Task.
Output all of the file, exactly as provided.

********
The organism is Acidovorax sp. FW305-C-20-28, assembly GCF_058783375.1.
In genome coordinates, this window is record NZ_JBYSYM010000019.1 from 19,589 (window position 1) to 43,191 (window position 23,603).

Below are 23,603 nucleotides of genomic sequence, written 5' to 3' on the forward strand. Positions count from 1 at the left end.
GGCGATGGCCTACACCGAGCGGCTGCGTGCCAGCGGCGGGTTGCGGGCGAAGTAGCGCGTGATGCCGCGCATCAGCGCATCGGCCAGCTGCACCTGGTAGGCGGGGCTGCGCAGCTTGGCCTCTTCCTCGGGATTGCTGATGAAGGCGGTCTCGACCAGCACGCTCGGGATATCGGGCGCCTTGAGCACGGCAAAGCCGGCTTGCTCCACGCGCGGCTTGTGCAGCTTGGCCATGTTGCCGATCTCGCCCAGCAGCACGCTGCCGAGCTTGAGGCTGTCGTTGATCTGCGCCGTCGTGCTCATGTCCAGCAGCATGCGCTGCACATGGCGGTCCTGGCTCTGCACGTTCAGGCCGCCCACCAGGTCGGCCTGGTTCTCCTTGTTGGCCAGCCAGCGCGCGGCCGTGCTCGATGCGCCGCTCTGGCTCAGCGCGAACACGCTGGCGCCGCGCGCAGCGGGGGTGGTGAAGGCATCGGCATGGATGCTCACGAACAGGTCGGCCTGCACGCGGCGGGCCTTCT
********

The organism is Acidovorax sp. FW305-C-20-28, assembly GCF_058783375.1.
In genome coordinates, this window is record NZ_JBYSYM010000019.1 from 19,589 (window position 1) to 43,191 (window position 23,603).

Below are 23,603 nucleotides of genomic sequence, written 5' to 3' on the forward strand. Positions count from 1 at the left end.
GGCGATGGCCTACACCGAGCGGCTGCGTGCCAGCGGCGGGTTGCGGGCGAAGTAGCGCGTGATGCCGCGCATCAGCGCATCGGCCAGCTGCACCTGGTAGGCGGGGCTGCGCAGCTTGGCCTCTTCCTCGGGATTGCTGATGAAGGCGGTCTCGACCAGCACGCTCGGGATATCGGGCGCCTTGAGCACGGCAAAGCCGGCTTGCTCCACGCGCGGCTTGTGCAGCTTGGCCATGTTGCCGATCTCGCCCAGCAGCACGCTGCCGAGCTTGAGGCTGTCGTTGATCTGCGCCGTCGTGCTCATGTCCAGCAGCATGCGCTGCACATGGCGGTCCTGGCTCTGCACGTTCAGGCCGCCCACCAGGTCGGCCTGGTTCTCCTTGTTGGCCAGCCAGCGCGCGGCCGTGCTCGATGCGCCGCTCTGGCTCAGCGCGAACACGCTGGCGCCGCGCGCAGCGGGGGTGGTGAAGGCATCGGCATGGATGCTCACGAACAGGTCGGCCTGCACGCGGCGGGCCTTCT